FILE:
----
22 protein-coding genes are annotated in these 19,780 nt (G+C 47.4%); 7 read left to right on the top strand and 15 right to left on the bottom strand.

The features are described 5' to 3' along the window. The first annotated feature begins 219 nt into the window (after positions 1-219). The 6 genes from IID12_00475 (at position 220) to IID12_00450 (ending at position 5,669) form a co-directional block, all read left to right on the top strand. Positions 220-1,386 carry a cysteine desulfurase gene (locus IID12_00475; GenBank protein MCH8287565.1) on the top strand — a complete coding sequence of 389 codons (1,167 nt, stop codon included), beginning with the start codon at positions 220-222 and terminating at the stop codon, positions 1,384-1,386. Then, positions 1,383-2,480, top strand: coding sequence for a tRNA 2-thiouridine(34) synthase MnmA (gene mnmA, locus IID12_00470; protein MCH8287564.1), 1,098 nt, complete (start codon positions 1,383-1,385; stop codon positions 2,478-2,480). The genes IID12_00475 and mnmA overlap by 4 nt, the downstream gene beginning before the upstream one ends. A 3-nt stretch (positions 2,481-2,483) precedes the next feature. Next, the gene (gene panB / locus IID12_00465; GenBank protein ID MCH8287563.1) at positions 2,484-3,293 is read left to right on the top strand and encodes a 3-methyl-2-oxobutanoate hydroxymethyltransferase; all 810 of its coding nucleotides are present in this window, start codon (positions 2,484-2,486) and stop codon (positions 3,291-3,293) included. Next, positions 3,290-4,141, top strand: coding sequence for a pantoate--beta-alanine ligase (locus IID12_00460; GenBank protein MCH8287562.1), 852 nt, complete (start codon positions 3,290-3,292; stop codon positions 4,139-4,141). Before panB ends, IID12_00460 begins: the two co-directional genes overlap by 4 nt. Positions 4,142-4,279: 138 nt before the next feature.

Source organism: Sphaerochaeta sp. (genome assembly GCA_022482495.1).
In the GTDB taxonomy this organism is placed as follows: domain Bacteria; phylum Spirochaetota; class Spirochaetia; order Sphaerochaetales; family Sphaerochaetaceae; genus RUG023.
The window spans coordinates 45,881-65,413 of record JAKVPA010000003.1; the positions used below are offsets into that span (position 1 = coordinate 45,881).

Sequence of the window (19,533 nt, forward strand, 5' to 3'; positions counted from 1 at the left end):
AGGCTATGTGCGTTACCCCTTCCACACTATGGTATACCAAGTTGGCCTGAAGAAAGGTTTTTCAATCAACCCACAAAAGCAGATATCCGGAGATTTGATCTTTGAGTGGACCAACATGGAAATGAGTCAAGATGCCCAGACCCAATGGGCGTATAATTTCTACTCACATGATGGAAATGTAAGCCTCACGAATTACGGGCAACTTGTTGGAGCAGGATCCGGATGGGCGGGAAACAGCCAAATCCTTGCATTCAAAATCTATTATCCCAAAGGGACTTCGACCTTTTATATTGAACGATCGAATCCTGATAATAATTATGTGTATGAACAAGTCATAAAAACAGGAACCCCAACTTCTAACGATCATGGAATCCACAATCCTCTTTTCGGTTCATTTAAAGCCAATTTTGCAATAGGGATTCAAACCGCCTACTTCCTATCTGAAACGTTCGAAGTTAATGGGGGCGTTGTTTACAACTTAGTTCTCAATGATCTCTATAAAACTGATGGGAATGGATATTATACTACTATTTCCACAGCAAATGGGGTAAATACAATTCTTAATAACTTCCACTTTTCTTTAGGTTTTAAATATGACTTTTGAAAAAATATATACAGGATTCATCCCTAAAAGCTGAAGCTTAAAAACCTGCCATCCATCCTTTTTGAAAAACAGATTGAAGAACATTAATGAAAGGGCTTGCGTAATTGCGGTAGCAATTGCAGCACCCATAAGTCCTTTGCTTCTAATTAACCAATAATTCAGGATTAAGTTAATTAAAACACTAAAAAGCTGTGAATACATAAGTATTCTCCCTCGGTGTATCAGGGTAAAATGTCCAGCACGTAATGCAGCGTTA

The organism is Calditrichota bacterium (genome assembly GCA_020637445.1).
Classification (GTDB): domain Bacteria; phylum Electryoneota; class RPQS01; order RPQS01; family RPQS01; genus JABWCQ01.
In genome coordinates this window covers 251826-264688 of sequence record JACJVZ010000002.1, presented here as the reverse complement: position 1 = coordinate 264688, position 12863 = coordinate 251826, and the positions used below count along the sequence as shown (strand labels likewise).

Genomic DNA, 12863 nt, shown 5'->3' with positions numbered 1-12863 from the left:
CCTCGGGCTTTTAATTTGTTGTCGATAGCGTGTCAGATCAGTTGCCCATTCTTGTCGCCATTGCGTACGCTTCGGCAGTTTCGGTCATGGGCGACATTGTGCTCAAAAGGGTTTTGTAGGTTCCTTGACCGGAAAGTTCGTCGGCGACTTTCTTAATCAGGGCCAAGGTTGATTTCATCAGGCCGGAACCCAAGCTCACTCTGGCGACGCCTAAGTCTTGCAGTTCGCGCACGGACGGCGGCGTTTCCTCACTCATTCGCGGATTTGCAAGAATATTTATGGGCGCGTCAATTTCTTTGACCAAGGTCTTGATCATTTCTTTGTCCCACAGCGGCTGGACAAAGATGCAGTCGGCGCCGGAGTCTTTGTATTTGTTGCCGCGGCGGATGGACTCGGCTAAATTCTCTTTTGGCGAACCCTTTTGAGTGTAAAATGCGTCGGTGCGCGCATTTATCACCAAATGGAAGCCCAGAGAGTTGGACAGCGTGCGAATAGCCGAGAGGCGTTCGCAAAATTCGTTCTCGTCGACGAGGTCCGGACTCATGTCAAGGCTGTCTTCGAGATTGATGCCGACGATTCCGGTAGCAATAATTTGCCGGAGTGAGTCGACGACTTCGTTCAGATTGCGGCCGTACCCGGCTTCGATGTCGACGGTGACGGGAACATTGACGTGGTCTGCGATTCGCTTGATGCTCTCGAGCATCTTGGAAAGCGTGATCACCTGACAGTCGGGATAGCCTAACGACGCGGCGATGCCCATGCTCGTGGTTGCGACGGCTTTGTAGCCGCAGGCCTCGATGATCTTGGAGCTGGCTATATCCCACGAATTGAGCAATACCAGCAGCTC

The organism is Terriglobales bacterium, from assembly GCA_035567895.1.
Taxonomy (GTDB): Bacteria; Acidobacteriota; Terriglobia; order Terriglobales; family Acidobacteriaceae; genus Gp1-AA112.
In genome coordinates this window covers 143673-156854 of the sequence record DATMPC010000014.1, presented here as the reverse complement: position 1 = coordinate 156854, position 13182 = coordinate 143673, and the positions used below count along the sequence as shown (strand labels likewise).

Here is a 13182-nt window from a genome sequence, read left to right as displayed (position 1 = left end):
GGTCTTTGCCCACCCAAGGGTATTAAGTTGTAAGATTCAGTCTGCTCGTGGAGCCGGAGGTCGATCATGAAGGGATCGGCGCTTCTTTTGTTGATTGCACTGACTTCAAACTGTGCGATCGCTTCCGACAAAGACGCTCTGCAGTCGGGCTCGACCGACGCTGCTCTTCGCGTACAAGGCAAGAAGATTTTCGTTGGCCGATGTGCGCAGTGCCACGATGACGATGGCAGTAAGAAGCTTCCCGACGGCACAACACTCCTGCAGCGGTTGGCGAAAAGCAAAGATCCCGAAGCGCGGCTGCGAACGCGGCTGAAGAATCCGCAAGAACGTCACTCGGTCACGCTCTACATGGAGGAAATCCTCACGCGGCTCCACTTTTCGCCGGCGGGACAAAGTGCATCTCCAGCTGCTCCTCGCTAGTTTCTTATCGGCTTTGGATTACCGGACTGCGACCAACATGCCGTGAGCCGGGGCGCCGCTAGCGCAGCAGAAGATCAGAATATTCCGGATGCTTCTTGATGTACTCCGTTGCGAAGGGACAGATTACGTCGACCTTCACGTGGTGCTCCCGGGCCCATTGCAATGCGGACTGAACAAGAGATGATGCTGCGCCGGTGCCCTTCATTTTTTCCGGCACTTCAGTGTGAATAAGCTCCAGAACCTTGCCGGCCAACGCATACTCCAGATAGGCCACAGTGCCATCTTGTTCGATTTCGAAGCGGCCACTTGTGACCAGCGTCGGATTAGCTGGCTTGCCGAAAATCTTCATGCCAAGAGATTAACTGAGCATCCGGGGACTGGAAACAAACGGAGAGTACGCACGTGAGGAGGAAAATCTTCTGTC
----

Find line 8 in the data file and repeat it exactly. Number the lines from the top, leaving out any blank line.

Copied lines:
The organism is Calditrichota bacterium (genome assembly GCA_020637445.1).